This is a rate of Starting year one, a special series of interviews with startup founders about key lessons they learned immediately after their first year of operation.
Who gives a crap was founded by Simon Griffiths, Danny Alexander and Jehan Ratnatunga when they learned how many people live without access to a toilet. Right now that number is a staggering 2 billion. The startup claims to donate half of its profits from the sale of everyday products (such as toilet paper) to do good worldwide.
Most recently, the company announced a climate-neutral shipping program in which the brand for toilet paper, which goes directly to consumers, purchases carbon offset payments Pachama– which supports the emission reduction through forest projects – without additional costs for its customers.
capital recently spoke to Co-Founder and CEO Simon Griffiths about how the first few months have gone and what the company is up to next.
For the sake of clarity, the following interview has been condensed and edited slightly.
capital:: What inspired the launch of Who Gives a Crap – as well as the disrespectful name? Why should consumers turn to this brand instead of one they are familiar with on store shelves?
Griffiths: In 2012, I learned that 2.4 billion people had no access to a toilet and that number wasn't improving very quickly. I spent some time thinking about how overwhelming this statistic was, then one day I went to the bathroom and had a quarter-second revelation: I could sell toilet paper, donate half of the profit to help organizations build toilets, and call it who gives a crap.
Besides our name – and our love of puns – I think people reach for our product because they are interested in our mission and want to be a part of it. Not having a toilet is not only inconvenient but also very dangerous. 297,000 die each year from diseases caused by improper hygiene. That's why we donate 50% of our profits to our charity partners who work in the areas of water, sanitation and hygiene. So far we have given $ 5.8 million. We've definitely come a long way since our first donation of $ 2,200 in 2013.
We are also committed to sustainability – something we know our customers care about. All of our products are plastic-free and made from recycled materials or fast-growing bamboo. We have just started global CO2-neutral shipping.
Toilet paper, along with hand sanitizer and face masks, can be named one of the most sought after items of 2020, especially in the earliest days after the pandemic shuts down. How was business in the spring? How has it continued since then?
It was definitely quite a time to be in the toilet paper business. At the beginning of March, we doubled our daily sales, then quadrupled and then twelve-fold. It looked like we were going to do a 30-40x sales day next. That is why we decided to mark our store as sold out to make sure we have enough products for our subscribers. At the height of panic buying, we were selling 28 rolls of toilet paper per second and our waiting list grew to over half a million people.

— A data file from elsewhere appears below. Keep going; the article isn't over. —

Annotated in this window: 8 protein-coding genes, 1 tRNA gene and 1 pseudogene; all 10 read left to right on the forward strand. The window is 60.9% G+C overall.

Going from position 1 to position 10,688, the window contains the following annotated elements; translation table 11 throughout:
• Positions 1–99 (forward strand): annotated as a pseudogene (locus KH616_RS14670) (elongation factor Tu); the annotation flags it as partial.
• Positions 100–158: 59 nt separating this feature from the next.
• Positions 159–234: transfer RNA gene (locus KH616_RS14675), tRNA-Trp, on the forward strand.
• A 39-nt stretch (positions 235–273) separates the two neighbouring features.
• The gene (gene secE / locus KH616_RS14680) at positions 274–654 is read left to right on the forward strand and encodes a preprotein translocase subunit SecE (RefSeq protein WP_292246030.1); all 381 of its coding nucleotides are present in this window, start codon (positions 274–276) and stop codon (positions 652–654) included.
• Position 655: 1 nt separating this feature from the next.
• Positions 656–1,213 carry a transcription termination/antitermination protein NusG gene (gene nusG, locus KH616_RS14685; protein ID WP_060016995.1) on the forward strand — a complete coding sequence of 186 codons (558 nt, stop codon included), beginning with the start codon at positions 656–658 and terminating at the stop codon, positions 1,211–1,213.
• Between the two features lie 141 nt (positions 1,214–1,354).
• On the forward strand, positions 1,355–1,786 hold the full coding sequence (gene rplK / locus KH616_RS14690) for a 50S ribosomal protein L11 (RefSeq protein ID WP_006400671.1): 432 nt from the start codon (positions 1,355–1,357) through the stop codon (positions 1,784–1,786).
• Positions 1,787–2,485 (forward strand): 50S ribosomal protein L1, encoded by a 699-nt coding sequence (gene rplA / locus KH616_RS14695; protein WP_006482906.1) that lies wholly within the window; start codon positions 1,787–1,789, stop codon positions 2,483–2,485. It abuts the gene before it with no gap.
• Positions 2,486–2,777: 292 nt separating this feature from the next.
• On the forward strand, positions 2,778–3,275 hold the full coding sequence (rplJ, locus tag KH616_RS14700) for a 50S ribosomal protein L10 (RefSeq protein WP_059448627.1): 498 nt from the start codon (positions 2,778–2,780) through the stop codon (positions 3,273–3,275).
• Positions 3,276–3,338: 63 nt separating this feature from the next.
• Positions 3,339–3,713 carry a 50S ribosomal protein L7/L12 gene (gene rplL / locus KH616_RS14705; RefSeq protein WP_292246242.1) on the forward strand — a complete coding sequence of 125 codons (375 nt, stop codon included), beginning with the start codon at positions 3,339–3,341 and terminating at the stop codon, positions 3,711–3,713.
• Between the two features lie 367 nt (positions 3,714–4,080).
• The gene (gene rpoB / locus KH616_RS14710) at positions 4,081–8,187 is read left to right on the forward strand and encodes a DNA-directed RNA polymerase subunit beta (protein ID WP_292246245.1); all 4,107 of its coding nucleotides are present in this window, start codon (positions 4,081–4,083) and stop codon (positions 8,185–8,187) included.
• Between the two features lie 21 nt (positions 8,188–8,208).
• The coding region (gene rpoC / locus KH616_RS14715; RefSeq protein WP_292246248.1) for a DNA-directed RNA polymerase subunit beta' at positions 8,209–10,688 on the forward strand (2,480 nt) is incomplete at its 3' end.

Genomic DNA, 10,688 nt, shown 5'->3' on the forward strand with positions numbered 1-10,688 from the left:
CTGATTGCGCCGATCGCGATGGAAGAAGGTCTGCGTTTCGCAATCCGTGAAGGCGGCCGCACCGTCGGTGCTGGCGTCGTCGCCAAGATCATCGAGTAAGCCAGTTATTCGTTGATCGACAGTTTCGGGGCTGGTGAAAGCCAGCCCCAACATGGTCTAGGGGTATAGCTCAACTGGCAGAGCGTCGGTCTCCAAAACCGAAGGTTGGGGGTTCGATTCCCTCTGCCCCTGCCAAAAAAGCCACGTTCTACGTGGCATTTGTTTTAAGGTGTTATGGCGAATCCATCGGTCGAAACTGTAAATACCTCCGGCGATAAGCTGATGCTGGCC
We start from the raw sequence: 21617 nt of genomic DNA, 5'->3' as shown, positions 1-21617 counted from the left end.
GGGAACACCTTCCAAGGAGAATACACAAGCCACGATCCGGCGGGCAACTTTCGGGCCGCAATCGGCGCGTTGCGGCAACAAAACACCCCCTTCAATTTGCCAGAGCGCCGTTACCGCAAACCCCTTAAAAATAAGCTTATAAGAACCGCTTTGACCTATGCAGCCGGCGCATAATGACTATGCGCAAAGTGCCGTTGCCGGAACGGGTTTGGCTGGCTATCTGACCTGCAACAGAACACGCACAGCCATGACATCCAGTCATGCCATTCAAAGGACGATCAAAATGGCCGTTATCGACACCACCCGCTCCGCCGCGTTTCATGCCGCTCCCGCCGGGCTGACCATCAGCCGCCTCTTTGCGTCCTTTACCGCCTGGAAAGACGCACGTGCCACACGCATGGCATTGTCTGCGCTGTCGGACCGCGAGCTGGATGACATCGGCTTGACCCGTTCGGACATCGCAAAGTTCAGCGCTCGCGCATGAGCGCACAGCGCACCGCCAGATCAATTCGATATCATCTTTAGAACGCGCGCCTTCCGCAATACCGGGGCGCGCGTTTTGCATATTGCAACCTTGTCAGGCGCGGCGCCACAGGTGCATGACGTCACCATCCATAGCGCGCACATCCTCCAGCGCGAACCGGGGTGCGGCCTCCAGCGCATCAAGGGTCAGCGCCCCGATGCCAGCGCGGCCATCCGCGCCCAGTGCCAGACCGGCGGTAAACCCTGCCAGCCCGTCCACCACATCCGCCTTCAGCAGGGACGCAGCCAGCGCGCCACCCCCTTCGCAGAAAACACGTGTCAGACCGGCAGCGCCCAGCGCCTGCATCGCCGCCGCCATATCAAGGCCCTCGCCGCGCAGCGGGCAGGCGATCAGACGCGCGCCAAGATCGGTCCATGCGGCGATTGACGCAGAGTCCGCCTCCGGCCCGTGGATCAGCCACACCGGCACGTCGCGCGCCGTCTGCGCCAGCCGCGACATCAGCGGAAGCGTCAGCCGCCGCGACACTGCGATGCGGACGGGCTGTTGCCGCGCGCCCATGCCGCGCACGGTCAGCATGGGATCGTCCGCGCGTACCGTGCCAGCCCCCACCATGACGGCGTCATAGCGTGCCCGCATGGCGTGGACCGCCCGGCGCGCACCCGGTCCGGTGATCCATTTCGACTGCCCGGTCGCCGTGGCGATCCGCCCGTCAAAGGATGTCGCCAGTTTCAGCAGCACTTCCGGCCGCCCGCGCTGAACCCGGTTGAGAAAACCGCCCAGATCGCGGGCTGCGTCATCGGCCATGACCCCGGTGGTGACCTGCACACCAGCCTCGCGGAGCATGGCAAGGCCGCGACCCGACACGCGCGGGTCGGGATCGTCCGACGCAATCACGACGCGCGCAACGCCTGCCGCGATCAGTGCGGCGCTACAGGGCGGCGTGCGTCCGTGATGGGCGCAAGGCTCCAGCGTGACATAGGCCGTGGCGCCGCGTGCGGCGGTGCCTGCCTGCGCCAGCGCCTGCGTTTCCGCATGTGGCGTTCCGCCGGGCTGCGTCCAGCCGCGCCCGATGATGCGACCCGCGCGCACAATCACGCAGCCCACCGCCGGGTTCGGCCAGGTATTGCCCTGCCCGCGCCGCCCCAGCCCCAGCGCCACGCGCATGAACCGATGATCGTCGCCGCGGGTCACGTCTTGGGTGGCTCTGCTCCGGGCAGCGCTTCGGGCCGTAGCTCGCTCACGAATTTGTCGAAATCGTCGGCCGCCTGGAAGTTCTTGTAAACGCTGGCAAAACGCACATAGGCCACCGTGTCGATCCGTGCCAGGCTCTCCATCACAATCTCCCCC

Since then, the sale of toilet paper as a product category has been a bit slower as people stocked up earlier in the year. However, we see that our direct sales channel remains high as more people shop online. We're excited to be fully stocked and ready to ship to any new customers who recently discovered us, as well as to our subscribers who are ready to stock up again.
But what was it like to secure funding for your startup? Is it primarily self-funded, VC-backed, or a mix of both?
We are fully self-funded starting with a crowdfunding campaign in 2012. We have found that toilet paper is not the most exciting product to be crowdfunded. To get people's attention, I agreed to sit up to a toilet in a (draughty) warehouse and we had already sold the first $ 50,000 of the product. Since then, we've brought the business to its knees and used debt to manage our working capital and annual donations. We paid off all of our debts about 18 months ago and can now grow the business from the sales we make.
When I think back to everything we've achieved through bootstrapping, it's pretty incredible. We now have offices in Australia, Europe, the United Kingdom, Sweden and the United States and the factories are still expanding.
After the pandemic and five years later, where do you see this company in the market?
Two of our main goals are to increase our donations and try to have a positive impact on other businesses.
To increase our donations we need to find more people who are excited to use our products, or we need to develop new products that our existing customers can fall in love with. So if I look forward to five years, I would like to see that we are well known around the world and that we sell in even more countries with a wider range of products.
In terms of influencing other businesses, I think society is currently at a turning point in a major corporate ethical movement, much like it was with sustainability 10 years ago. People are looking for products that do more than just look good and offer a pleasant customer experience. They are looking for companies that do good. Companies with ethics and values that are in line with their own. Company with a soul. That makes me incredibly excited to be an "ethical company" to be involved in this movement, and even more excited to think about what the business world will be like five years from now. When the world's largest companies adopt the same values and passion that we have at Who Gives a Crap, the world will be a very different place.
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